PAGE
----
BURNING RAIN – Face The Music

When Doug Aldrich left Whitesnake in 2013 after an on-off seven year stint, it was potentially a huge blow to the band. For Doug, though, it was the definitely right thing to do, since the ‘Snake had been trading on goodwill for years and by the time of the ‘Forevermore’ tour in 2011, to suggest David Coverdale’s voice wasn’t…quite up to scratch would be putting it very politely. Since then, as an in demand musician, Aldrich has hardly kept a low profile: he’s recorded with melodic rock supergroup Revolution Saints, had success with hard rockers The Dead Daisies and latterly resurrected his hard rock outfit Burning Rain.

2019’s ‘Face The Music’ breaks a six year hiatus for Burning Rain, but fans will surely celebrate their return since the album is almost everything you could hope for. The lead single ‘Midnight Train’ taps into the band’s signature groove but heavies up the sound by about three hundred percent. The music is fabulous, with far more in common with Tremonti than the Burning Rain of previous years, but a melodic slant on the vocal and blues-inflected leads scattered throughout reinforce their classic rock origins. Granted, the lyrics are a mite cheesy, but all things considered, it’s a four minute tour-de-force of melodic metal that promises well for the rest of the album.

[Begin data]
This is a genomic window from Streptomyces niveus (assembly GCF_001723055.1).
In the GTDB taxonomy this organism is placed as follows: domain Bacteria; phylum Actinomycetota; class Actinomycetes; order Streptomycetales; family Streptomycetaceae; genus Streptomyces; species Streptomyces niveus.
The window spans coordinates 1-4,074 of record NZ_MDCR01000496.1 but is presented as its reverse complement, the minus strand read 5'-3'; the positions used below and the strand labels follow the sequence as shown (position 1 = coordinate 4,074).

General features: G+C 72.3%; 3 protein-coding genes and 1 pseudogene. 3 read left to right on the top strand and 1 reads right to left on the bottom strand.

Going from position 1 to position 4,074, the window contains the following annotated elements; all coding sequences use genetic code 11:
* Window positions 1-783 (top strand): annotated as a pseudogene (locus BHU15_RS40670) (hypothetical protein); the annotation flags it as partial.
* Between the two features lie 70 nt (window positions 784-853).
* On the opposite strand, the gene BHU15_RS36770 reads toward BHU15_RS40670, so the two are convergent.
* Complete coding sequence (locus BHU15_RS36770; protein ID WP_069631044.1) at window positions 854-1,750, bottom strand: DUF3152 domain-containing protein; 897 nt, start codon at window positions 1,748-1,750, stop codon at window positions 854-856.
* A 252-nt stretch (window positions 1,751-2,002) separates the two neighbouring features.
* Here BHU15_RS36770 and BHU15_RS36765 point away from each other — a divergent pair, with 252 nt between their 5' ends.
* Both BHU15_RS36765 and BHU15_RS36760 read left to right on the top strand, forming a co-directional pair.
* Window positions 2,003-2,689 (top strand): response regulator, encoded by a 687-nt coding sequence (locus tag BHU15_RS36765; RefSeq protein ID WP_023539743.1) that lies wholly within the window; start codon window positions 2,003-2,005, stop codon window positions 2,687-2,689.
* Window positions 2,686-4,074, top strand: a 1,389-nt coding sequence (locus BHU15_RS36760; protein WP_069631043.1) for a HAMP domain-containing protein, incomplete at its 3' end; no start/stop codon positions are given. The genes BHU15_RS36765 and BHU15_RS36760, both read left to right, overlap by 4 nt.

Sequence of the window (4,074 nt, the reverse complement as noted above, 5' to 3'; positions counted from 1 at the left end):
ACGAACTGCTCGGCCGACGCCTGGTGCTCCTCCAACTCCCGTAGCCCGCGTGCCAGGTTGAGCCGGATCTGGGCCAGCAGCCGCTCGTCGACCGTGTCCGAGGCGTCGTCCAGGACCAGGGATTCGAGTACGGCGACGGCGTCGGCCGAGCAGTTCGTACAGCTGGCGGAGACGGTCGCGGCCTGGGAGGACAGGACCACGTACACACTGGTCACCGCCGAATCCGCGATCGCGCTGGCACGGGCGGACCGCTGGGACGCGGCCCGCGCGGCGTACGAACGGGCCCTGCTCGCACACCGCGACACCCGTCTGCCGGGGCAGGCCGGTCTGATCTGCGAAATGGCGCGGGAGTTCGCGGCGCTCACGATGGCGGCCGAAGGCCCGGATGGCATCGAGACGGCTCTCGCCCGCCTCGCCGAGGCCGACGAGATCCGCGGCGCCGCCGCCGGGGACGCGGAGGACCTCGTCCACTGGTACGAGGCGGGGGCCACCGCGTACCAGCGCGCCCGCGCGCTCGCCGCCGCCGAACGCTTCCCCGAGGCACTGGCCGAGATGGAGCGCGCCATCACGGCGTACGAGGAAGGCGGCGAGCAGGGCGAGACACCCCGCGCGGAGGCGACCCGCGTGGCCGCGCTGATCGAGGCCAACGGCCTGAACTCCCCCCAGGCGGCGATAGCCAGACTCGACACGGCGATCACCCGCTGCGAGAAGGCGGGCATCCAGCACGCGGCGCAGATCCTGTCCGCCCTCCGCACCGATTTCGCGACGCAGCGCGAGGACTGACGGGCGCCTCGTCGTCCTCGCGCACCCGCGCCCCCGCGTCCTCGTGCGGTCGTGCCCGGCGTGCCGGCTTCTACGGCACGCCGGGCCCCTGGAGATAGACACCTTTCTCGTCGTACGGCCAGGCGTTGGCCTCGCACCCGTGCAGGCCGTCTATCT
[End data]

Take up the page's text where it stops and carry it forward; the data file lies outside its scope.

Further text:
…And aside from one glaringly obvious – and mildly painful – exception, the rest of the record is full of strong material. Between the hard rock stomp of ‘Revolution’ and the tough swagger title track alone, long-time fans will find a couple of numbers that add some massive weight to the Burning Rain legacy and ensure this return is very welcome. The title cut brings everything back to a sound that’s got far more in common with some of Burning Rain’s earlier works with some dirty hard rock that carries bluesy vibe throughout. Chorus wise, it’s one of those tracks that’s utterly unafraid to go for a hook that’s catchy, with strong influences from the harder end of Lynch Mob’s older material.. For fans of Aldrich’s guitar work, he’s on hand with an absolutely blistering solo, so in terms of following up ‘Epic Obsession’, this feels incredibly natural. ‘Revolution’ revisits the kind of Zeppelin-esque stompiness beloved by so many bands clinging to the coat-tails of a classic rock sound in the wind of changing fashion. Years ago, it would’ve been a brilliant Lynch Mob number…and indeed, transplanted into the spring of 2019, it’s got the kind of balls that reminds us all why Burning Rain are beloved by fans of the heavier end of the classic rock spectrum. Aldrich’s playing is tight and Keith St. John’s voice is naturally gritty; between them, they’re set to steer this album in a very welcome direction.